Writing



Words that last

Excerpt from Proving Up

Words that last

I think it’s important that teachers talk with students about digital writing, including email. Though we toss this off as the most ephemeral of writing, in fact it may be more durable than anything we have written before. Much of what we write will surface years or decades or perhaps centuries from now.

So it’s imortant to think about decorum. There are always people out there who will use what we say against us, and words lifted from their context can seem quite different than we meant them. It’s a good discipline never to be unkind, never to be unjust even in a flippant way, and never to spin deceptions. We should think about these things anyway, but our new technologies give us fresh reasons to think about the wisdom of old platitudes.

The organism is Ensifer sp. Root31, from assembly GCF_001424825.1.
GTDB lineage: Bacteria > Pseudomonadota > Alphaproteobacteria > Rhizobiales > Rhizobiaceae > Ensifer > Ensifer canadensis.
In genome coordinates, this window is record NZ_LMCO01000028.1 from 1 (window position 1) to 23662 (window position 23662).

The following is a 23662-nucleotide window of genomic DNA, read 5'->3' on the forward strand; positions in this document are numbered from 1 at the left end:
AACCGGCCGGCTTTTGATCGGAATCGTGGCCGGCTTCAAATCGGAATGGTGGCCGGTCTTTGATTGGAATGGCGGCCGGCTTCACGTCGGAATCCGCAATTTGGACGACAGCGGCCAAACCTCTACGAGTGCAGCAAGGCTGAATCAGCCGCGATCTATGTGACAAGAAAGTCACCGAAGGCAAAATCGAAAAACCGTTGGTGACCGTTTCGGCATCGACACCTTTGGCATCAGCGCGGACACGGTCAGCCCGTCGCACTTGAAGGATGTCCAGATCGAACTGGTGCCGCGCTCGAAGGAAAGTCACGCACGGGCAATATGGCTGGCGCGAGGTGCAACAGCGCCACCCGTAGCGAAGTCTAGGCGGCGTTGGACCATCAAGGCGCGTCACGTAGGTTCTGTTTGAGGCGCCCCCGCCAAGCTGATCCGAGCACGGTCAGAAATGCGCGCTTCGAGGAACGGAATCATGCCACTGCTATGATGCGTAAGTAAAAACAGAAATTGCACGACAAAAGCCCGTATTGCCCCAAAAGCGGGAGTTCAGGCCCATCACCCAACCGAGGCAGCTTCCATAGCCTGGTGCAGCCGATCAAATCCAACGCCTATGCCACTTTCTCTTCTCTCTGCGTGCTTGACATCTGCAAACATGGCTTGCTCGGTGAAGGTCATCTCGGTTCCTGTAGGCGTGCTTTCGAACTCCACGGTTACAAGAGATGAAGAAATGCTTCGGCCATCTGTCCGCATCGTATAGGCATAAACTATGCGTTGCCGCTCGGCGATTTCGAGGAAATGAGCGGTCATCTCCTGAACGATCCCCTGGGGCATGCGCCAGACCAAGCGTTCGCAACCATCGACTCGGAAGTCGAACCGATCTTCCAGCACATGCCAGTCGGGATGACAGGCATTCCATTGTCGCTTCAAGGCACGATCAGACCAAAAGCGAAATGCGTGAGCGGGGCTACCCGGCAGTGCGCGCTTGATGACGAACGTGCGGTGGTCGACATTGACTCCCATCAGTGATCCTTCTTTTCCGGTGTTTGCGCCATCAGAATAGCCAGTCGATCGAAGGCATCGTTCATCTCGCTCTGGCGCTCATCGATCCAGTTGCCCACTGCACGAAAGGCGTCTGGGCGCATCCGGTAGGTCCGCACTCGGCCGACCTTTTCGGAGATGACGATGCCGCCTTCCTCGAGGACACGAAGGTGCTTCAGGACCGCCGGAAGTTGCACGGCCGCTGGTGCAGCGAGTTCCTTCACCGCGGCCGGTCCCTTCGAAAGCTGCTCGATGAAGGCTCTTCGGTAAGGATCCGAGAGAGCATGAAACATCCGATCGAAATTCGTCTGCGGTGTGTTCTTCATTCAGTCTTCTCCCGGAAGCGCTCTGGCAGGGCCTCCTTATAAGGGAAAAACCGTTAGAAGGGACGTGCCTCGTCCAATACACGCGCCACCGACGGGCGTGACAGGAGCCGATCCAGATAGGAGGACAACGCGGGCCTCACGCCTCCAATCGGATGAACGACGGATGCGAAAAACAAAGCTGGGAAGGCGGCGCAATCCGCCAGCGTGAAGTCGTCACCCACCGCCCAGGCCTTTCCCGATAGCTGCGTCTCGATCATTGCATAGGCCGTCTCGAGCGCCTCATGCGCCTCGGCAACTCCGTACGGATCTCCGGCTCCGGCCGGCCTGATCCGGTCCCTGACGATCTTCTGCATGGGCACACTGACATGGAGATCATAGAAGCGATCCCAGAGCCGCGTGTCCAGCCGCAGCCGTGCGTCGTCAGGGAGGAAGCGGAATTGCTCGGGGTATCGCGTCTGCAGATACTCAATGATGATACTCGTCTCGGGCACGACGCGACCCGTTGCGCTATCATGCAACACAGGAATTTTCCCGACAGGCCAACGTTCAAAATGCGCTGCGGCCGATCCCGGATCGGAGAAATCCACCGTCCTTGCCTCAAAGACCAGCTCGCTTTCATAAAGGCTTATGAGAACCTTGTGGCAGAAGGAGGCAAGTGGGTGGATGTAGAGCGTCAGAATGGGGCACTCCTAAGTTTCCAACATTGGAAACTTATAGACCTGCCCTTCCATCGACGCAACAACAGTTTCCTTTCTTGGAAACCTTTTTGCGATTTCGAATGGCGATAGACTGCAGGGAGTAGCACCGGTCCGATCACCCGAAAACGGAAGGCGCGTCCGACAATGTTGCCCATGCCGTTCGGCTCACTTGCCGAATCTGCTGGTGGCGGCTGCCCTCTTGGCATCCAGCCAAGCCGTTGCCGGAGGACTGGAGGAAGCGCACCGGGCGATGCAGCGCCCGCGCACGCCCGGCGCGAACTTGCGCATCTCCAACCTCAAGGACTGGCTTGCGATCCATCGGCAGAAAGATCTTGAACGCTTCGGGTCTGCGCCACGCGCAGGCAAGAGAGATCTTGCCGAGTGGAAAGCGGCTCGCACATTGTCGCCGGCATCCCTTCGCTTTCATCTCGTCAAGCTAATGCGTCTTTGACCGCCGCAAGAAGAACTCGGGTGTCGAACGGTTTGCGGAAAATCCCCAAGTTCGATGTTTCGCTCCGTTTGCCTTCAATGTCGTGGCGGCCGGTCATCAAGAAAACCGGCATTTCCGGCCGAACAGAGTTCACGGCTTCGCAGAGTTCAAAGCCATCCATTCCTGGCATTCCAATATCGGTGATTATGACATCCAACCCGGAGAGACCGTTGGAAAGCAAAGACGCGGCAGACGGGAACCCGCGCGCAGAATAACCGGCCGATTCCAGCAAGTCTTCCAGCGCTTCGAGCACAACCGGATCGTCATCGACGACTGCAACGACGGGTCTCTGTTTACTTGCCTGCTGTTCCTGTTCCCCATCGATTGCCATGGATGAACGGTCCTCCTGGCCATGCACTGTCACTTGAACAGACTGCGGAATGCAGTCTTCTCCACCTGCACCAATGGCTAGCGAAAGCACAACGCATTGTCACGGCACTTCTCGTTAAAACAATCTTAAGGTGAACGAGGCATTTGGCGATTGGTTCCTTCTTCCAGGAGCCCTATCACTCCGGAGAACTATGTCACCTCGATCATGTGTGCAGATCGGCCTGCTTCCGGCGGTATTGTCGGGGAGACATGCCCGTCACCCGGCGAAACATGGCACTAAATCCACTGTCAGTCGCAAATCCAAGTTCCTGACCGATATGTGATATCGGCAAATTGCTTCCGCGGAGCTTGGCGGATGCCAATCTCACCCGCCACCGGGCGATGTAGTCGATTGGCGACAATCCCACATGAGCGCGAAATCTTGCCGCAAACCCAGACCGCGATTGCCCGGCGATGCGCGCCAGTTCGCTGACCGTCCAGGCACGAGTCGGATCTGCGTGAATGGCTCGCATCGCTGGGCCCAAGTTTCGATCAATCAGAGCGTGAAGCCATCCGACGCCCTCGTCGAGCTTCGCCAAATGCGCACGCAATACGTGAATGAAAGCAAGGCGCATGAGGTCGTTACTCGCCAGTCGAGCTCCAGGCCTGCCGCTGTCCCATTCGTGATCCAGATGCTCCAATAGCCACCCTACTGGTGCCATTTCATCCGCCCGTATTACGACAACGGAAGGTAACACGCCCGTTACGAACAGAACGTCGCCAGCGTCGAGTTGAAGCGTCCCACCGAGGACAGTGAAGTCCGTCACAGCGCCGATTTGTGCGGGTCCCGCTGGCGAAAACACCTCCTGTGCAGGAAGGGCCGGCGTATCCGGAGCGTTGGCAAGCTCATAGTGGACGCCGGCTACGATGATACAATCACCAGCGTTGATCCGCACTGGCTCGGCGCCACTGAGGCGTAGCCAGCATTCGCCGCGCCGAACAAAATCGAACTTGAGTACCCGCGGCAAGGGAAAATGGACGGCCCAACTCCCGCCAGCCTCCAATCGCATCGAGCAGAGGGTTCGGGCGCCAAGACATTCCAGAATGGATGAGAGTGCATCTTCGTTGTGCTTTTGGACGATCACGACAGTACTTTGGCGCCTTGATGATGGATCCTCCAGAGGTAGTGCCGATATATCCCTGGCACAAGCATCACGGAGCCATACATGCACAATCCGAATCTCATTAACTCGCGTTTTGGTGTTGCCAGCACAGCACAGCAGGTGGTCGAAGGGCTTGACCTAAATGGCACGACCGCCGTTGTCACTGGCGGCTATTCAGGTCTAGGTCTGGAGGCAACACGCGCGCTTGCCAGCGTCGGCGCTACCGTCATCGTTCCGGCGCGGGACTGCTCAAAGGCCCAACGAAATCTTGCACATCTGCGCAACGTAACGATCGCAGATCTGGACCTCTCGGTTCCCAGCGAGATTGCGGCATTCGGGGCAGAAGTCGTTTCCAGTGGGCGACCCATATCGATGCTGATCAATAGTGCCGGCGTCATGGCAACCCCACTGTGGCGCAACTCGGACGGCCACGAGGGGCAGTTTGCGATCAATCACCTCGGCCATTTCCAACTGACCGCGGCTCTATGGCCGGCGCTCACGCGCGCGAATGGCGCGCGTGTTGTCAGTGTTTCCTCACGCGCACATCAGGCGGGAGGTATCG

And beyond not making ourselves seem churlish or a cad, we can think about what we are creating. Over a lifetime, many of us will create through our texts a very definite persona. Students who have read letters and journals written by great-grandparents have an inkling of what this means. What we have chosen to write will become, for someone in the future, quite likely family relatives, all that we ever were.

Good writers have always known that through writing they are creating a persona. A blog is likely to survive long beyond the blog writer, and thinking about what it is, exactly, that survives can bring us into the enchanted inner chamber of the writer’s life.

Here are the first two paragraphs of George Orwell’s essay “Shooting an Elephant.” Pay attention to the persona, the voice: